Image credit: Balsamia on Flickr
Norwegian Lemmings Suffer from "Wrong Type of Snow"
Earlier today Michael reported that climate change is reaking havoc on the axolotl (aka the "Mexican walking fish"). But the freaky looking fish isn't the only animal being driven to the brink of extinction. Given their reputation, it's amazing any are alive at all, but according to the BBC the lemming is now in serious trouble too
Jeremy actually touched on this issue last year when he wrote about threats to the Arctic predator population, but it seems that Norwegian lemmings have been having a tough time of late. Normally their numbers fluctuate in three to five year cycles. Some years would see populations so high that some lemmings would leap from cliffs into water — prompting the incorrect myth that the species practised collective suicide. But with snow cover decreasing, lemmings numbers are increasingly dwindling. The BBC explains why:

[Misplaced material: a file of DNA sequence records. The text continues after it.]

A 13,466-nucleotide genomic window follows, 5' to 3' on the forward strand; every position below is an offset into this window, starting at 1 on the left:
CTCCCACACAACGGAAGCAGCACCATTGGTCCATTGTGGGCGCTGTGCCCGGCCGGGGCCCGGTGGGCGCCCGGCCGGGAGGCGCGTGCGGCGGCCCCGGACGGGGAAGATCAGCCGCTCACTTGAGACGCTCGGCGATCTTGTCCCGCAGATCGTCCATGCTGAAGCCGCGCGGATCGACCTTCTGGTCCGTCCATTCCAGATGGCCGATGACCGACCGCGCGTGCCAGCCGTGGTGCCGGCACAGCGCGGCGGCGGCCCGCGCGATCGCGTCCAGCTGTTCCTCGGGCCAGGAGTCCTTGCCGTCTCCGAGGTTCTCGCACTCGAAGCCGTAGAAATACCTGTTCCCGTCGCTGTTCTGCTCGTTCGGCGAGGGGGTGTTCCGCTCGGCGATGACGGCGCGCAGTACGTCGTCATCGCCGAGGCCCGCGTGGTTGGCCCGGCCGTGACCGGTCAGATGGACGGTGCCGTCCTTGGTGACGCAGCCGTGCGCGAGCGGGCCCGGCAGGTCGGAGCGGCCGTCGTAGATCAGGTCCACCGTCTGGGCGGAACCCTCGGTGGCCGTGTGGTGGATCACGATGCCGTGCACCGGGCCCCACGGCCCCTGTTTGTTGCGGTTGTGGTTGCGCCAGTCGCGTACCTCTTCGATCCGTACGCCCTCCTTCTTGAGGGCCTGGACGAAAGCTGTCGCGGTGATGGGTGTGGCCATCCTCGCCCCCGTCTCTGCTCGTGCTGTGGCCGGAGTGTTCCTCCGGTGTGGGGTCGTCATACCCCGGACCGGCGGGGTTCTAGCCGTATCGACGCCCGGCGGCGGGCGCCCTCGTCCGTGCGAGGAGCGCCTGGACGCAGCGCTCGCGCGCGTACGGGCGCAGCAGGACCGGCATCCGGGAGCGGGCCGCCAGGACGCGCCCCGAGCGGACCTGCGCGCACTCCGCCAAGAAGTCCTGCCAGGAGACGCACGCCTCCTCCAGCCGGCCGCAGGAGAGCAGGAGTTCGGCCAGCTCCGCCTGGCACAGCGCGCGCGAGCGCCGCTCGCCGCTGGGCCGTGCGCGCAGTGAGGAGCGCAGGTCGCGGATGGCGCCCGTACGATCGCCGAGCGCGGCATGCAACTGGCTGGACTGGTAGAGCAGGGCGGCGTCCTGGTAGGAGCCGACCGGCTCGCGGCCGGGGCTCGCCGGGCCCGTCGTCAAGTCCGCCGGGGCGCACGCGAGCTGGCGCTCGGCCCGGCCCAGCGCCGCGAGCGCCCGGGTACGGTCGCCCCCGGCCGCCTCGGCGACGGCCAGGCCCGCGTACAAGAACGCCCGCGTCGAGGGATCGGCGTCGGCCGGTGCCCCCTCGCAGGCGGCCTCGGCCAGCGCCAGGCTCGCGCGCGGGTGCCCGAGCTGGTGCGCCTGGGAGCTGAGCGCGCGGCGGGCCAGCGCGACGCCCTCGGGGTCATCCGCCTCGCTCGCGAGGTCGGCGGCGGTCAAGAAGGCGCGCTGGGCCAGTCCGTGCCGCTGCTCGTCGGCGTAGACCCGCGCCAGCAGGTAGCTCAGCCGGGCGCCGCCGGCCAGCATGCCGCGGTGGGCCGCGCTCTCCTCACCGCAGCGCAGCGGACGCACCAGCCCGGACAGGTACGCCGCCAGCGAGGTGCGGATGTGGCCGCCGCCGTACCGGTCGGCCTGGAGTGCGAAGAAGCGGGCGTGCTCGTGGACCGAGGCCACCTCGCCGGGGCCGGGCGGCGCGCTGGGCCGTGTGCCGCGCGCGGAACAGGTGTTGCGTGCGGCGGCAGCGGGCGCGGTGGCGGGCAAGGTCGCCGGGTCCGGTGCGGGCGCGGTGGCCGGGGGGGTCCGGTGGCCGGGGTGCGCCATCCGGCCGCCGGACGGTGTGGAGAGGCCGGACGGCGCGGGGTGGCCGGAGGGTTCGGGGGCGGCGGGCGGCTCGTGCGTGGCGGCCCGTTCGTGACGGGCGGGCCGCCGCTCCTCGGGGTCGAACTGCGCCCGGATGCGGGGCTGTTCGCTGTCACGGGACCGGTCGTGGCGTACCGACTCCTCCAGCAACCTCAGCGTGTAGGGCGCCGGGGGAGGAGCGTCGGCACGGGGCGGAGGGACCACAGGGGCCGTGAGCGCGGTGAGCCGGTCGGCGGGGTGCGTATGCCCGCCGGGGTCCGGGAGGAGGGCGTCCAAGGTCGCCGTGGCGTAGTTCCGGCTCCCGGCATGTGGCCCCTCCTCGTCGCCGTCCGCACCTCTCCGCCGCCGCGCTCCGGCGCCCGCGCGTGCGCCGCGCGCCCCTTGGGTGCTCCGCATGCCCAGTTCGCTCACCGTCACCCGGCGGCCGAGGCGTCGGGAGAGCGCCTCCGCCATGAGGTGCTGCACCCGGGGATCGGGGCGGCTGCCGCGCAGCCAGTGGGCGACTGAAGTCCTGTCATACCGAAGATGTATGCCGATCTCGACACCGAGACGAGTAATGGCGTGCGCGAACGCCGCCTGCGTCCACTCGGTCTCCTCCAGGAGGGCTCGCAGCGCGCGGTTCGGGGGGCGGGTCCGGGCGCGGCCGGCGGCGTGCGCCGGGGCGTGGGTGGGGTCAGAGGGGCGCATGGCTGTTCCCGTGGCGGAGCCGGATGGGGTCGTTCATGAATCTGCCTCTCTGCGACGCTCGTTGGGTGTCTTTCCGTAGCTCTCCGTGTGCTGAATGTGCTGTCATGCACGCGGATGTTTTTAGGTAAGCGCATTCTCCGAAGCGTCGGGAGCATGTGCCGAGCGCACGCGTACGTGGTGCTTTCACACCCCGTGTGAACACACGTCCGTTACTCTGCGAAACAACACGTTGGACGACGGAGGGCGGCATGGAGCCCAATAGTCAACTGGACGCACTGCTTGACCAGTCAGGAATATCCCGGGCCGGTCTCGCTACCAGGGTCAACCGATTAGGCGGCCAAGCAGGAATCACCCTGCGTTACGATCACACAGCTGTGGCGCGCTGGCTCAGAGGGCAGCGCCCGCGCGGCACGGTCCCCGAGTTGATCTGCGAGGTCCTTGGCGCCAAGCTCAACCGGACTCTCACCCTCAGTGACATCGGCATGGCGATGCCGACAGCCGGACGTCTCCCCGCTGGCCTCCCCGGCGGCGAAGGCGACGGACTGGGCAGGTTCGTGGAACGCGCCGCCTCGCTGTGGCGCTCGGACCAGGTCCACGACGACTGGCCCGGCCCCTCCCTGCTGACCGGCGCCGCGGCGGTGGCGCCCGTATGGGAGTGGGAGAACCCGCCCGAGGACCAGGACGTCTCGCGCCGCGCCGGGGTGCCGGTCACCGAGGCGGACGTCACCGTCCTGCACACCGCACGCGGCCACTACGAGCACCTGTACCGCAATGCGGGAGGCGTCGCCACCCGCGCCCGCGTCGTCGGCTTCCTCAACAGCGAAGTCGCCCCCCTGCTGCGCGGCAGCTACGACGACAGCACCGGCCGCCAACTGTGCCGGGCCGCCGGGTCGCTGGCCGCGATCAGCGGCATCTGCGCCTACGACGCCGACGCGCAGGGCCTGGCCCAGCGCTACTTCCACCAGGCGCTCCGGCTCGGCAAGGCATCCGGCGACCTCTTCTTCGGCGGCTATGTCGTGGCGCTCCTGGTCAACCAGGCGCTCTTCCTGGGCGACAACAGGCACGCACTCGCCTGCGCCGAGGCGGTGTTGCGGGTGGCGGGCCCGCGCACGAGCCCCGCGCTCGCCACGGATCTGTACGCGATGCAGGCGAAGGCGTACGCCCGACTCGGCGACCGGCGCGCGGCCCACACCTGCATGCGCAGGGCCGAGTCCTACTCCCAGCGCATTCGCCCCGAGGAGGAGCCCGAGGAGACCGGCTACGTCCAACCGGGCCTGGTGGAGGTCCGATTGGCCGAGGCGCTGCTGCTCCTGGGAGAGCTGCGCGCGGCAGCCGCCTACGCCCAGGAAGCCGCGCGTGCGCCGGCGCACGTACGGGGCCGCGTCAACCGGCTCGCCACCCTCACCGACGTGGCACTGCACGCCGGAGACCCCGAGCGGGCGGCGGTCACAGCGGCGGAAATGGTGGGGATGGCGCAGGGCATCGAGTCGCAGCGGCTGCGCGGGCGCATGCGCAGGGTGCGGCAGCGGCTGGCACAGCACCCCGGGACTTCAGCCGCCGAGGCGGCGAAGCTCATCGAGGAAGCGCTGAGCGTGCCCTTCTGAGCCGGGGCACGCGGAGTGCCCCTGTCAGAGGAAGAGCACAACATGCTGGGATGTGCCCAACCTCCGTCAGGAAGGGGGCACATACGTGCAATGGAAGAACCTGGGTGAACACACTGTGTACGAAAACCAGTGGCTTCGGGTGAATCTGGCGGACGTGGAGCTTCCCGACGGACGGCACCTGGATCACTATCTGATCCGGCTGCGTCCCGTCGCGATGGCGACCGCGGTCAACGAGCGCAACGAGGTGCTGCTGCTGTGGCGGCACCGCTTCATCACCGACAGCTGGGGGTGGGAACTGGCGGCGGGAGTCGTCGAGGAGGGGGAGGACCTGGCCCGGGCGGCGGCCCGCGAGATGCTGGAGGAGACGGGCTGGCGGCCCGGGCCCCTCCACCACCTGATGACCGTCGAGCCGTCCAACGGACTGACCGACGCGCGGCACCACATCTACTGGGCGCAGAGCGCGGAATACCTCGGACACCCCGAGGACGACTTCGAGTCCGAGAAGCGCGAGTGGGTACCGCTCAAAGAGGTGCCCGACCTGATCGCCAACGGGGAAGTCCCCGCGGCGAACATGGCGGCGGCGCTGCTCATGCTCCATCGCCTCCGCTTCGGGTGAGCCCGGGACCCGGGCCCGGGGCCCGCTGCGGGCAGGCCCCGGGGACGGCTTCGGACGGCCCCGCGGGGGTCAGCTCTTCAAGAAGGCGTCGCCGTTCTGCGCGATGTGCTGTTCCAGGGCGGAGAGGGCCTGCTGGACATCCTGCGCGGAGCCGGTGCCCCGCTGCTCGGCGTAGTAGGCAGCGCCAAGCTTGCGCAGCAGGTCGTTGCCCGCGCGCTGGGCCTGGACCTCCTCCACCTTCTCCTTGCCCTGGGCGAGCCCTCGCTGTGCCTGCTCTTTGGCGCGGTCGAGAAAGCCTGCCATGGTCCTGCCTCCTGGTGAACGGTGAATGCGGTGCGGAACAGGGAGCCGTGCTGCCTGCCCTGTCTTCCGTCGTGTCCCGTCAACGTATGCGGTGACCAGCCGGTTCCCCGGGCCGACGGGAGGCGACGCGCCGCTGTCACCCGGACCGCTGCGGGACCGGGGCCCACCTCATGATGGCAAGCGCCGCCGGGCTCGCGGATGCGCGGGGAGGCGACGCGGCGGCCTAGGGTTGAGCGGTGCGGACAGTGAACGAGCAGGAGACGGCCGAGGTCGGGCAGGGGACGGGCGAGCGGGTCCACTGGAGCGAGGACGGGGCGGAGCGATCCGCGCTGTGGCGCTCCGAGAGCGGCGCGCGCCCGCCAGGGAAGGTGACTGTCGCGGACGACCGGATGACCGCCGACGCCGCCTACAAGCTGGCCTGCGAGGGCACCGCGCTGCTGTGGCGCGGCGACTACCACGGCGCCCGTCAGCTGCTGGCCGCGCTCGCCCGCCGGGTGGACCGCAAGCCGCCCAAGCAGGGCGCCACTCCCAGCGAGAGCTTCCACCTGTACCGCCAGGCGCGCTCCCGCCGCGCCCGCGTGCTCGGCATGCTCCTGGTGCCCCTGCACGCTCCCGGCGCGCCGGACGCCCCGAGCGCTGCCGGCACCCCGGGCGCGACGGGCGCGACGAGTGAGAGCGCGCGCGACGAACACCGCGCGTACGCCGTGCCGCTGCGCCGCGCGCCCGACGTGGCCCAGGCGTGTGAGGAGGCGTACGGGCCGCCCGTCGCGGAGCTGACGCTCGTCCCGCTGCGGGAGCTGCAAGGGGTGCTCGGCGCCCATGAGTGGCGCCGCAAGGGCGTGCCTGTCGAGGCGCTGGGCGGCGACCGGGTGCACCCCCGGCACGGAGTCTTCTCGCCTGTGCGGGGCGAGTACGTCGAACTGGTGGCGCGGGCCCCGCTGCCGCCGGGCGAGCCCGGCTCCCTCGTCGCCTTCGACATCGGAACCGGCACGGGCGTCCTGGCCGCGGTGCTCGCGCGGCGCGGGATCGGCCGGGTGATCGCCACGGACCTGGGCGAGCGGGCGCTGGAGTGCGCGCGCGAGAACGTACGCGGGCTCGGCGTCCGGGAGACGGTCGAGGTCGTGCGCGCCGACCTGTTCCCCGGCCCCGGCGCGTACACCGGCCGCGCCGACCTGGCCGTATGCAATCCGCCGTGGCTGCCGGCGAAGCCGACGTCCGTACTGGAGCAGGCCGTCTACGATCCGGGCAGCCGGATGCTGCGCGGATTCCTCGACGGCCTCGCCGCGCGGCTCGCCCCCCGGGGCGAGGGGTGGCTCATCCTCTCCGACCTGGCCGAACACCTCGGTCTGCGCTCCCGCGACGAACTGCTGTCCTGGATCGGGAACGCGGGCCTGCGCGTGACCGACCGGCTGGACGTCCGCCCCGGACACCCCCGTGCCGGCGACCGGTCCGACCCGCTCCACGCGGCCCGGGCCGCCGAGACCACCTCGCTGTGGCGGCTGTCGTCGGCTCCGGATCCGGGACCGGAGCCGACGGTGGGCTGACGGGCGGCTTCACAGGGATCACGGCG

"Rather than hibernating, lemmings spend the winter living in the space between the ground and a stable layer of snow above. [ ] But the peak years are not occurring anymore. The research team, composed of Norwegian and French scientists, believes the winters are now too humid, leading to the "wrong kind of snow". This results in a less stable subnivean space (the space between the ground and the snow layer above), meaning substantially fewer animals survive until spring."